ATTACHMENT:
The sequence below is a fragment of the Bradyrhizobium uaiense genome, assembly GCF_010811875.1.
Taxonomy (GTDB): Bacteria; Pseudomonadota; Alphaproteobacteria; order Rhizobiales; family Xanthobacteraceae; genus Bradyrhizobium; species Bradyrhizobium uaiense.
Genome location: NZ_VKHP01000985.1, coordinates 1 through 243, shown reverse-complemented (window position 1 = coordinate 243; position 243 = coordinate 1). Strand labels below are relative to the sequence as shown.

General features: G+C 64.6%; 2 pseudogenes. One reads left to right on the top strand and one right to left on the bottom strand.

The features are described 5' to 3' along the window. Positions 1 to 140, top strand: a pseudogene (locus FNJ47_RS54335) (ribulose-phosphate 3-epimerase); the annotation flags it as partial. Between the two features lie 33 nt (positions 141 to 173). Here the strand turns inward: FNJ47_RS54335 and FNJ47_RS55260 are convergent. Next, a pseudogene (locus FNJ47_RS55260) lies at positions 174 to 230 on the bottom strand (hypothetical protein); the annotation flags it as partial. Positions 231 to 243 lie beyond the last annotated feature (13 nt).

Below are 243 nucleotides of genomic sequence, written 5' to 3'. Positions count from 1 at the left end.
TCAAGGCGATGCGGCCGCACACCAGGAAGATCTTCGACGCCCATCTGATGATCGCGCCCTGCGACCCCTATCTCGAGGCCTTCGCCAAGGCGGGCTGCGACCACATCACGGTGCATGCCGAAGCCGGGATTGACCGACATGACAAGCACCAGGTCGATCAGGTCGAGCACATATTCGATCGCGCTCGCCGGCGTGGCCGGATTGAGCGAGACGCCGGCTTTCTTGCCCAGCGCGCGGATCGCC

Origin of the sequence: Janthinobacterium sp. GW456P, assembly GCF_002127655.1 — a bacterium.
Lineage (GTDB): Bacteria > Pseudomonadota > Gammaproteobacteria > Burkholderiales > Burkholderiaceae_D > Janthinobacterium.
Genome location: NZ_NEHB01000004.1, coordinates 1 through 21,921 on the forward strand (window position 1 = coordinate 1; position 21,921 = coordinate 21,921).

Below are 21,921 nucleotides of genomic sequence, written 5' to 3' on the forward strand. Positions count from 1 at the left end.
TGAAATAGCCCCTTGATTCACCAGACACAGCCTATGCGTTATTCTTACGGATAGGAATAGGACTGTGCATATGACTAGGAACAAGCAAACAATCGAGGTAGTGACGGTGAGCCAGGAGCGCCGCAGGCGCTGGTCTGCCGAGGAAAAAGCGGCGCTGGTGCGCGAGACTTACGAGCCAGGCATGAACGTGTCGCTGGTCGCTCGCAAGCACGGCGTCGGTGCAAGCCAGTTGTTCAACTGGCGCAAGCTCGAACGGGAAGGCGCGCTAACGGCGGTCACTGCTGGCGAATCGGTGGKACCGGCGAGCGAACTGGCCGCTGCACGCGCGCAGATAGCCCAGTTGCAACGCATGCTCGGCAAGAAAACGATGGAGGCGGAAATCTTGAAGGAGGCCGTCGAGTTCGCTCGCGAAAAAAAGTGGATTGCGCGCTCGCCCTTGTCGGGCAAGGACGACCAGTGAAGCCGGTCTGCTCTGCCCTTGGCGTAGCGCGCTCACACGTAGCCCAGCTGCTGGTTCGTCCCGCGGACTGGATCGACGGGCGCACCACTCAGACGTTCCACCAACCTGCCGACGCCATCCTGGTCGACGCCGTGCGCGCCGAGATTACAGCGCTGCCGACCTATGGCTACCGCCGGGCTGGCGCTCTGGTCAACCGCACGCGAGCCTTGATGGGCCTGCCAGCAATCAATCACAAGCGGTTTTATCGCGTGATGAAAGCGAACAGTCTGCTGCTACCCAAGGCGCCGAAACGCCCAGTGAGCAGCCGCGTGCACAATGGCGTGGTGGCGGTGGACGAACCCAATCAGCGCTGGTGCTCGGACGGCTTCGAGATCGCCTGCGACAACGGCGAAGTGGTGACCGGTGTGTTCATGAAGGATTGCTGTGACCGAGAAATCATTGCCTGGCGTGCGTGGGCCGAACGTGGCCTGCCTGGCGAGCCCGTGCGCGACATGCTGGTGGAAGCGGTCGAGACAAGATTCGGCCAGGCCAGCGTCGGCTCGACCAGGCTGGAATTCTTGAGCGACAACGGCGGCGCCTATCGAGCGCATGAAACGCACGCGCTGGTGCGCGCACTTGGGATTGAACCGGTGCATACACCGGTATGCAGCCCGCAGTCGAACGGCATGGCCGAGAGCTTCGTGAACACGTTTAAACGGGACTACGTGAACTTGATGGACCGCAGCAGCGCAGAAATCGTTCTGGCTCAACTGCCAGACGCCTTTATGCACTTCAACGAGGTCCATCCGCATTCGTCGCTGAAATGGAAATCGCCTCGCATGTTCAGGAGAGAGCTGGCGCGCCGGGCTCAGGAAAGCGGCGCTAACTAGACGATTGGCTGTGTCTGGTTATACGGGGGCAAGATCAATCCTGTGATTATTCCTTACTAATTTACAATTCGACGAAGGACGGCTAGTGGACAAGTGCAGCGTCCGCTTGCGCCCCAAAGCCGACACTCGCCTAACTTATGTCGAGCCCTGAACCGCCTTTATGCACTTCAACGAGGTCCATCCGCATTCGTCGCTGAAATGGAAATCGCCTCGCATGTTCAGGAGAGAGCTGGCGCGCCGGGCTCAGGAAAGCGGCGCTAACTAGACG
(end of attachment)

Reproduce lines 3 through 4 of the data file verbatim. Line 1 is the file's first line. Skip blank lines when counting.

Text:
Genome location: NZ_VKHP01000985.1, coordinates 1 through 243, shown reverse-complemented (window position 1 = coordinate 243; position 243 = coordinate 1). Strand labels below are relative to the sequence as shown.

General features: G+C 64.6%; 2 pseudogenes. One reads left to right on the top strand and one right to left on the bottom strand.